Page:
I would like to thank all of you, my readers, who chose November to shop at my etsy store. 100% of my proceeds have been donated to Paralyzed Veterans of America. Last year, we made, iirc, $611 and change, which was also donated to PVA. This year, thanks to you, that amount doubled and I was able to donate $1300. Hail the military dead and let us honor those veterans living.
November is a very special month for me. It’s a time where Odin looms particularly large in my world and I start a ritual process that culminates in an intensive series of Yule rituals wherein Odin is the focus. It’s not that He’s absent at other times of the year — He in no way is – but November is special. A large part of the reason for this isn’t just the seasonal shift, something to which I’m particularly sensitive in general (probably thanks to my old and achy bones!), but also that Veteran’s Day /Remembrance Day is in November. As someone who has an extensive practice in honoring the military dead, this is a powerful time.
That may be what is so unique for me at this time with Odin: He doesn’t usually come to me in my devotions primarily as Lord of Hosts. I know He is a battle God. I resonate very strongly with that, but it’s not how He usually chooses to engage. As November rolls around, that changes and suddenly when I reach out to Odin, it’s as the Battle God, wise in weapons, Lord of the Einherjar, Sigtyr, the Victory God that He comes. The charge of that presence really calls me to step up my honoring of the military dead at this time.
This year as always, a significant part of my focus vis-à-vis the military dead is WWI dead. Partly that’s because I have a cousin [Wesley Heffner] who went over with Pershing’s Forces and never returned. He died on a field in France. He is in my thoughts a lot at this time of year. Then, moving away from WWI, my father’s birthday was November 1 and he was a veteran of WWII and Korea, so that also colors my practice. I feel sometimes like they take my hands and lead me into deeper understanding of what this practice of veneration entails. Usually I post something honoring the military dead every day in November. I’m not doing that this year, but I am going to be donating all November proceeds from my etsy store to Paralyzed Veterans of America. I think they do good work. (There are a couple of other organizations that I tend to gravitate to as well, including the British Royal Legion — I like that they provide retraining programs for vets. I’d welcome suggestions of other charities too from my readers).
Some years the military dead are more present than others and this year they seem particularly present. I wish we could learn from them, to cherish that which we are given, to value their lives, our lives, and the lives of our children, to understand that the consequences of any war, no matter how large or small it may be, reach far, far beyond the generation involved. They have powerful lessons to teach and I’m grateful to Odin for pointing me on the path of veneration.
During WWI, poet Wilfred Owen, quoting a line from Horace, wrote a poem called Dulce et Decorum est pro Patria Mori. The title translates as “sweet and proper it is to die for one’s country” and it was published in 1920 after his death – Owen died in the trenches and is generally considered to be the greatest of the WWI poets. Whereas the original Horatian Ode may be read as a rather sweetly sentimental exhortation to the valor so essential to proper Romanitas, Owen flips the equation on its head, summoning the brutal bleakness of the trenches, the stench and horror of war, and with bitter hollowness damning that sentiment as an ‘old lie.’ I think both are correct. Civilization is built on the backs of its warriors, on the viscera of those willing to lay down their lives in its defense and we are defined by those sacrifices. Yet, we waste lives so blithely, often so pointlessly for leaders’ egos and greed. It is a corruption with a terrible cost. We owe those who fought and most of all we owe them the gift of learning from their mistakes.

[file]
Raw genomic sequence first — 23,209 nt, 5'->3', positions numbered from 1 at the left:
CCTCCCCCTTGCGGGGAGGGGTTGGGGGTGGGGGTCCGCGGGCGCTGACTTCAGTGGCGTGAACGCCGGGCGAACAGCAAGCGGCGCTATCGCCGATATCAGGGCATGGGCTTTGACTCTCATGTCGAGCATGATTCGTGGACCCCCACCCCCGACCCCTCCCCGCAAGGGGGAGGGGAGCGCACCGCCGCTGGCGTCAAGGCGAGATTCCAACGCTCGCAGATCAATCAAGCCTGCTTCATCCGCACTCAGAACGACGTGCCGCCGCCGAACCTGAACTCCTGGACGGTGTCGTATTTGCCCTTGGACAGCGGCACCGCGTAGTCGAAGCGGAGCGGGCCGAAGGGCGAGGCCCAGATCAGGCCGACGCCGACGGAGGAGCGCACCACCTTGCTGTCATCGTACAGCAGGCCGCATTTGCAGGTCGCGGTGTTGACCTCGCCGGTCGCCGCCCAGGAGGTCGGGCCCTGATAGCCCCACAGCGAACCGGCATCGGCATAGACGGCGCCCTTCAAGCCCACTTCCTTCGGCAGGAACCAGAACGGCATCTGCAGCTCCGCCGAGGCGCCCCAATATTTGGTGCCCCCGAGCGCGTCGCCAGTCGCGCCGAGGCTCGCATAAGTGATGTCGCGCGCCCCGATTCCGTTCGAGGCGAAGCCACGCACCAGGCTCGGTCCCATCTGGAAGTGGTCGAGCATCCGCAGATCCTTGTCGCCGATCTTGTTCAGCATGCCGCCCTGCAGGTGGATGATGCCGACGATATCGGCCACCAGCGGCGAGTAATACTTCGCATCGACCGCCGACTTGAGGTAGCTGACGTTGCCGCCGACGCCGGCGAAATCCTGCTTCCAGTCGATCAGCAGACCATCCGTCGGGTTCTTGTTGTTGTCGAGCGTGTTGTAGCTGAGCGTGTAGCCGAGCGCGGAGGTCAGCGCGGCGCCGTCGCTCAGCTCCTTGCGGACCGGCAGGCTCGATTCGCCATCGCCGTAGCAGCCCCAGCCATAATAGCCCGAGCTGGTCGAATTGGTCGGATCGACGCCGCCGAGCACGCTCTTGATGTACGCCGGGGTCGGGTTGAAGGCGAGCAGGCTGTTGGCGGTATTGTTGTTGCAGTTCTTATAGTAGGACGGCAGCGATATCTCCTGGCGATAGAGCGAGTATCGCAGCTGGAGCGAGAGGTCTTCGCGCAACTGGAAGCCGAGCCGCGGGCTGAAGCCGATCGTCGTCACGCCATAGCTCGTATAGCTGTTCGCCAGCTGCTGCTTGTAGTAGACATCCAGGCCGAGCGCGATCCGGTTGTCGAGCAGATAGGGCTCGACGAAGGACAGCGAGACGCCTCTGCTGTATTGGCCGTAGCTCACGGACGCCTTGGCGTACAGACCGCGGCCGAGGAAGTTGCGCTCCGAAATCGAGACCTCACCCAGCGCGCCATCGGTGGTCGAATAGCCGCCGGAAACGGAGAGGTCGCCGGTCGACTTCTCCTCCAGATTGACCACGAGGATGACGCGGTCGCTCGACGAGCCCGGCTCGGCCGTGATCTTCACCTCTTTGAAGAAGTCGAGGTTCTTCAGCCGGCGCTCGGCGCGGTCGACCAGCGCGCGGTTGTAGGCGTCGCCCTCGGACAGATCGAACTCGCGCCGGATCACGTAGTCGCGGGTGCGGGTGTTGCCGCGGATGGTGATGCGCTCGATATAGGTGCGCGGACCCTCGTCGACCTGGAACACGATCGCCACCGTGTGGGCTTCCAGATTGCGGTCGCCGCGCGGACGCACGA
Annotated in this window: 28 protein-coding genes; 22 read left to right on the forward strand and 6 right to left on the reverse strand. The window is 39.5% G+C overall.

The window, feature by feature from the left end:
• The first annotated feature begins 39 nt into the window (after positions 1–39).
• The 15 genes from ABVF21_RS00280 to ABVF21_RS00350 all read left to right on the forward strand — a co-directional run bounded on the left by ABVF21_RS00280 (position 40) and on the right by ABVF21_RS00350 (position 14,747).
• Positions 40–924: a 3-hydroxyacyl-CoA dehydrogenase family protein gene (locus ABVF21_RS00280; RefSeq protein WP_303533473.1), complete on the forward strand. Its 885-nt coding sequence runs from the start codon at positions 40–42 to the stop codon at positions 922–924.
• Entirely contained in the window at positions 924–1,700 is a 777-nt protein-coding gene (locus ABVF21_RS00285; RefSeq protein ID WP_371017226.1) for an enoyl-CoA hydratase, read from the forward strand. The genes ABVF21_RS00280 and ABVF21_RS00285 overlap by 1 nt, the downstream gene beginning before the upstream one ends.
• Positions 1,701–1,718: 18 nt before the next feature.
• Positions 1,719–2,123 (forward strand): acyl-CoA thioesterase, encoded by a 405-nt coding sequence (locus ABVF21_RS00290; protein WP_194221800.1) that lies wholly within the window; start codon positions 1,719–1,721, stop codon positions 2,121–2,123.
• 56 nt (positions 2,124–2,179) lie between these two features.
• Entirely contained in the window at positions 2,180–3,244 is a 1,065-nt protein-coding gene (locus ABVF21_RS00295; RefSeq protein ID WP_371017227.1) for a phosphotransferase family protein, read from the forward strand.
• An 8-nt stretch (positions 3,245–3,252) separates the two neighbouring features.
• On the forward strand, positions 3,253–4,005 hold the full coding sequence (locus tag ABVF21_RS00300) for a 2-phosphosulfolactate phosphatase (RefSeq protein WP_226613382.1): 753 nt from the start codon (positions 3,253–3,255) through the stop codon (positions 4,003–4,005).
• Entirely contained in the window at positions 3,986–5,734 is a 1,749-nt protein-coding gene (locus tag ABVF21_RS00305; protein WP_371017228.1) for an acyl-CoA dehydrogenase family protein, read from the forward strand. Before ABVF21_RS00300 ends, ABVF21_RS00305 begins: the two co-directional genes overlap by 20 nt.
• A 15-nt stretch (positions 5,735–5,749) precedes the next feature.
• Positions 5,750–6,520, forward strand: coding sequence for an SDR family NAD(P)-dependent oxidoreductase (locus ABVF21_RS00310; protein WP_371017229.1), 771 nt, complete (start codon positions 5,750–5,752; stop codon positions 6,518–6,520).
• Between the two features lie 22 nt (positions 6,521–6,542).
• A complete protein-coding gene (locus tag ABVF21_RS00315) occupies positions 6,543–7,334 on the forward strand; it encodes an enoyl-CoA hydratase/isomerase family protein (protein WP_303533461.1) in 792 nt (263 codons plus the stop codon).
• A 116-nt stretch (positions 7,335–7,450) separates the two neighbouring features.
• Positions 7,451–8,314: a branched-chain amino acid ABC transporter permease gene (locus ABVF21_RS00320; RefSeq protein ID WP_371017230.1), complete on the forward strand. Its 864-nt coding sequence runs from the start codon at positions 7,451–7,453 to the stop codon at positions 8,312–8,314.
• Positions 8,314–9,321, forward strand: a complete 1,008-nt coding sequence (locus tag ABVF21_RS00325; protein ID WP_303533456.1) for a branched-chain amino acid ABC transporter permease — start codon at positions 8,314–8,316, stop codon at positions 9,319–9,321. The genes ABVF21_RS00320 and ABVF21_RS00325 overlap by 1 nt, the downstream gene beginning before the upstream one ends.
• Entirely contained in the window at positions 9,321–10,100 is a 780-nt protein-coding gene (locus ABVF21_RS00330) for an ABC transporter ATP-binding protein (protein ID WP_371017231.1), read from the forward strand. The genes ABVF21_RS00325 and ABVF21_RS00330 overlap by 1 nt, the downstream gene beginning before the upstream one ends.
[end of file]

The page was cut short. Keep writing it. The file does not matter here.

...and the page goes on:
As November begins, moving me inexorably into the deepest, most intense time of year for my practice, may I remember them well.
November for me is a month of remembrance, specifically remembrance of our military dead. It’s Odin’s month, and it’s also the month in which we celebrate armistice/veterans day (Nov. 11). This year, we’re in the hundredth anniversary of WWI, and I have been feeling the WWI dead very, very strongly. This year as in years past, I intend to post something in honor of the military dead every day throughout November, sometimes simply a memorial poppy photo, sometimes more. May those who fought and those who died be remembered.
Today I”ll begin with a very well known WWI poem, by Laurence Binyon. This poem is famous and has been used by the British Royal Legion as an exhortation to remembrance. It’s a good place to begin.
For the Fallen
by R.L. Binyon
With proud thanksgiving, a mother for her children,
England mourns for her dead across the sea.
Flesh of her flesh they were, spirit of her spirit,
Fallen in the cause of the free.
Solemn the drums thrill: Death august and royal
Sings sorrow up into immortal spheres.
There is music in the midst of desolation
And a glory that shines upon our tears.
They went with songs to the battle, they were young,
Straight of limb, true of eye, steady and aglow.
They were staunch to the end against odds uncounted,